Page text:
Better Than Before, the title of Gretchen Rubin’s book about how habits are set and changed, was reason enough to like the concept before I even read a page. Rubin didn’t call the book You’re Perfect Now or Get Control of Your Life. She implied with Better Than Before that her only aim was to provide tools that could help readers make some improvements. I think she succeeds in that goal.
Rubin, author of The Happiness Project, has a writing style that lends itself well to unpacking research and delivering it to the reader in an entertaining and compelling way. She tells stories about herself and others to demonstrate her main point: To change a habit you must know yourself. It doesn’t matter, for example, if studies show that morning exercise has important benefits. If you are truly not a morning person, then trying to get yourself to exercise in the morning will probably be futile. Figure out when you’re most likely to workout and build the habit around that time.
In the first part of the book, Rubin sets out to help readers identify themselves in four personality types that she herself developed as a result of her research. She says there are Upholders (those who strive to meet both outer and inner expectations); Questioners (those who resist outer expectations, but will meet inner expectations); Obligers (those who will meet outer expectations, but will resist inner expectations); and Rebels (those who resist both outer and inner expectations).
Reading about the four types and how each one responds to expectations made me see easily that I am an Obliger. I would never miss a deadline or shirk an obligation I’ve committed to (in most cases), but I have a hard time keeping promises to myself about finishing a certain piece of writing that is not expected by any particular editor, eating less sugar, walking more, and going to sleep earlier.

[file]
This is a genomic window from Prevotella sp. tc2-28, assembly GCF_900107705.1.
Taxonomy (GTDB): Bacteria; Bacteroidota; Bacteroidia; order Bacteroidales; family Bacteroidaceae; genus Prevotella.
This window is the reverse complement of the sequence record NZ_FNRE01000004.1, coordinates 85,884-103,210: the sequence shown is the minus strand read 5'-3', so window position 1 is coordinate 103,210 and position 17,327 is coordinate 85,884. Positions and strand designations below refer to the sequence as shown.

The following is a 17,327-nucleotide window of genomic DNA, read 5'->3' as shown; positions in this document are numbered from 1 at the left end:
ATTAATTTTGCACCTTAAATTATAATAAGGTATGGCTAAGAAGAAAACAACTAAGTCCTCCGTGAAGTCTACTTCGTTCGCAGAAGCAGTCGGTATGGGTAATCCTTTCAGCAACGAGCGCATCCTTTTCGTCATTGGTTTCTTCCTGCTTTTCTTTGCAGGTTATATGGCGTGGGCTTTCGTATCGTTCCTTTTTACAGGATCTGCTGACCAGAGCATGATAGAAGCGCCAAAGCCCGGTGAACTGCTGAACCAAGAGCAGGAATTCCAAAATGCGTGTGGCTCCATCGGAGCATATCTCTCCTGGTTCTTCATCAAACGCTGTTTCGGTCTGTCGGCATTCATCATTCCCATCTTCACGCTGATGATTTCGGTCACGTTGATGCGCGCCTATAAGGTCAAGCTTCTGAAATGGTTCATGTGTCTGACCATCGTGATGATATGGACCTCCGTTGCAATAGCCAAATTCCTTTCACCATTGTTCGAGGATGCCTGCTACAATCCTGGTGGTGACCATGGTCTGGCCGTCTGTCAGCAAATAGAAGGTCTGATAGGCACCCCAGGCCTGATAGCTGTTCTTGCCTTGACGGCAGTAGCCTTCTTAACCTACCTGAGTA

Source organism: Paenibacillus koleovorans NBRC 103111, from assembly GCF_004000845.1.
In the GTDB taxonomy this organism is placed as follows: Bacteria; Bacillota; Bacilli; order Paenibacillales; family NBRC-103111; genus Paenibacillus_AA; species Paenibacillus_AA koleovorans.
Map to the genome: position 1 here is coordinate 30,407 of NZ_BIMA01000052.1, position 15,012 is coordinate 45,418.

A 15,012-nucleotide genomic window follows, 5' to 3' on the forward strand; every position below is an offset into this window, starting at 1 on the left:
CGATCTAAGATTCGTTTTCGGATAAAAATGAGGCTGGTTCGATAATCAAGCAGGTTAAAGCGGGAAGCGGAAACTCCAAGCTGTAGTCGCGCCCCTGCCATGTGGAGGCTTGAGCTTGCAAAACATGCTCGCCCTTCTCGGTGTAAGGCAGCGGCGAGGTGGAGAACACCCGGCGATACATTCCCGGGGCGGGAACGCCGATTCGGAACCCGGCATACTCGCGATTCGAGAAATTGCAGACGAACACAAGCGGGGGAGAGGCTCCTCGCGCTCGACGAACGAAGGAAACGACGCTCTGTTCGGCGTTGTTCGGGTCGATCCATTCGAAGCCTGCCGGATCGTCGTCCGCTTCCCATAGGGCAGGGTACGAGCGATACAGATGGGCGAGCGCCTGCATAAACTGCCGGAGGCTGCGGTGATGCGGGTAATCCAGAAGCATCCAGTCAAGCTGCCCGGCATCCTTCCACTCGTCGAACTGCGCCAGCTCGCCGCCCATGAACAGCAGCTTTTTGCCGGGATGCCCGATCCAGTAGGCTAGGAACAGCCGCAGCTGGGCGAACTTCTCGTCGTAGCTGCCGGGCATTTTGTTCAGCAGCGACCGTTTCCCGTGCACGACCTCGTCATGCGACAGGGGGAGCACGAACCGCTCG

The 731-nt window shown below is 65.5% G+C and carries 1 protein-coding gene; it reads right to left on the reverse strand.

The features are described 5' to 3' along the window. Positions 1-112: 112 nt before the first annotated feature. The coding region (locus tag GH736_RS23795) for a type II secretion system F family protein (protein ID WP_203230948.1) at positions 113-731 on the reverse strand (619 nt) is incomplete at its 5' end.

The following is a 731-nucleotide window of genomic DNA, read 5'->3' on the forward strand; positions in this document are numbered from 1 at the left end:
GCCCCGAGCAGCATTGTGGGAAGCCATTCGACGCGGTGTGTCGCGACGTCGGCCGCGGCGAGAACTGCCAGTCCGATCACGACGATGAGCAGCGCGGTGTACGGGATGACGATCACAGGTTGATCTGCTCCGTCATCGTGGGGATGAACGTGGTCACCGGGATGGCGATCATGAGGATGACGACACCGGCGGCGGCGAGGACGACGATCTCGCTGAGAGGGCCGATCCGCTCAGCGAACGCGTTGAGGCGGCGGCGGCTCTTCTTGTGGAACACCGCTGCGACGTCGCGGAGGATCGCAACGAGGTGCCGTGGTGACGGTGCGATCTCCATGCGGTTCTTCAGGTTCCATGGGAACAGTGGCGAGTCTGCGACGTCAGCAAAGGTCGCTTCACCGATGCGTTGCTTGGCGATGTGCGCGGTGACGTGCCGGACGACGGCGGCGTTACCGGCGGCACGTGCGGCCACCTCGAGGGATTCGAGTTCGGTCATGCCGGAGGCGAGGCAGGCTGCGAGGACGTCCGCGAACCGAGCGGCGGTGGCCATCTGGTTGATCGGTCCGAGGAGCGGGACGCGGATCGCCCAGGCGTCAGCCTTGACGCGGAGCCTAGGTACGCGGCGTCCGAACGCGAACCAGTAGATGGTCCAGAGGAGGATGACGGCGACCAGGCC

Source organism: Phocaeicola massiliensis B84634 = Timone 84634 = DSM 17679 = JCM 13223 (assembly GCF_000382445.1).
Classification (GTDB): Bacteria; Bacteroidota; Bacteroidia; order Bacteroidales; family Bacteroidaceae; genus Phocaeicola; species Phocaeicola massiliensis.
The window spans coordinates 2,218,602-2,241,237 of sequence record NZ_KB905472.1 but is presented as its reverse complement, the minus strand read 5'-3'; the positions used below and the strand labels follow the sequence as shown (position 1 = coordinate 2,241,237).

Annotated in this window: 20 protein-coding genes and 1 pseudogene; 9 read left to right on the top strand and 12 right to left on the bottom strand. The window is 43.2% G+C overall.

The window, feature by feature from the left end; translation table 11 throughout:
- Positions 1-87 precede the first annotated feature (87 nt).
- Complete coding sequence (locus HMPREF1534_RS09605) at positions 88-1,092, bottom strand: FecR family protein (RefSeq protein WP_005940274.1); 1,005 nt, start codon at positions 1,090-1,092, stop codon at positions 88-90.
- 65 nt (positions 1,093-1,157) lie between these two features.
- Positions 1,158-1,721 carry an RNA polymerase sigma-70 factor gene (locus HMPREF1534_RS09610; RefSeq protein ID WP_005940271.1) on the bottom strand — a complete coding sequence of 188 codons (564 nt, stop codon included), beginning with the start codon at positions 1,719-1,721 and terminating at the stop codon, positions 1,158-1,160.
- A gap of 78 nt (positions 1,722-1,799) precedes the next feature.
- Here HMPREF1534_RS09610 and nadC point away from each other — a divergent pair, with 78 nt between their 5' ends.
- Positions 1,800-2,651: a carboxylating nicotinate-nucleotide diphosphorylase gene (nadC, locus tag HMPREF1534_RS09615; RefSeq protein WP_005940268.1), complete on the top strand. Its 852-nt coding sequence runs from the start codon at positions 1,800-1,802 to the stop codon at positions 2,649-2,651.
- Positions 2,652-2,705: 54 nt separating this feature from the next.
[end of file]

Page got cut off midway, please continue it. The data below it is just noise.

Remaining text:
Once you know your type, you can read the rest of Better Than Before with your own abilities and limitations in mind. Rubin doesn’t intend for the reader to change personalities. Rather, her aim is to help each type of person know how to make improvements within the confines of how we are wired. I found this one-size-does-not-fit-all approach so useful and original.
Another refreshing point that Rubin repeats often (and it’s necessary) is that habits are not about self-control. If you have a good habit established, then the decision is already made. You don’t need to rely on will power and self-control because the behavior is automatic. I’ve experienced that with training myself to wake up at 5AM to write on weekdays. There’s no negotiating with myself at night and no fighting the alarm in the morning. I made the decision over a year ago that working in the morning was the only way I would have enough time, and I learned to love that quiet hour and then some so much that the joy of it supersedes the sleepiness I feel the moment I hear the buzz of the alarm. However, considering my Obliger personality type, I realize now that part of my success in establishing this habit was my promise to my husband, who wants to sleep later, that I would not press snooze. By making sure Bryan gets his sleep, I give myself my full writing session. Now if I could just get Bryan to go to bed earlier so that I could be externally motivated to do the same. I really need more sleep!
Better Than Before is full of useful, interesting research told in Rubin’s easy-to-read style. I highly recommend it for people who like to know themselves better and of course for people who’d like to establish a new good habit or two.
Have you read Better Than Before or another of Gretchen Rubin’s books? What did you think?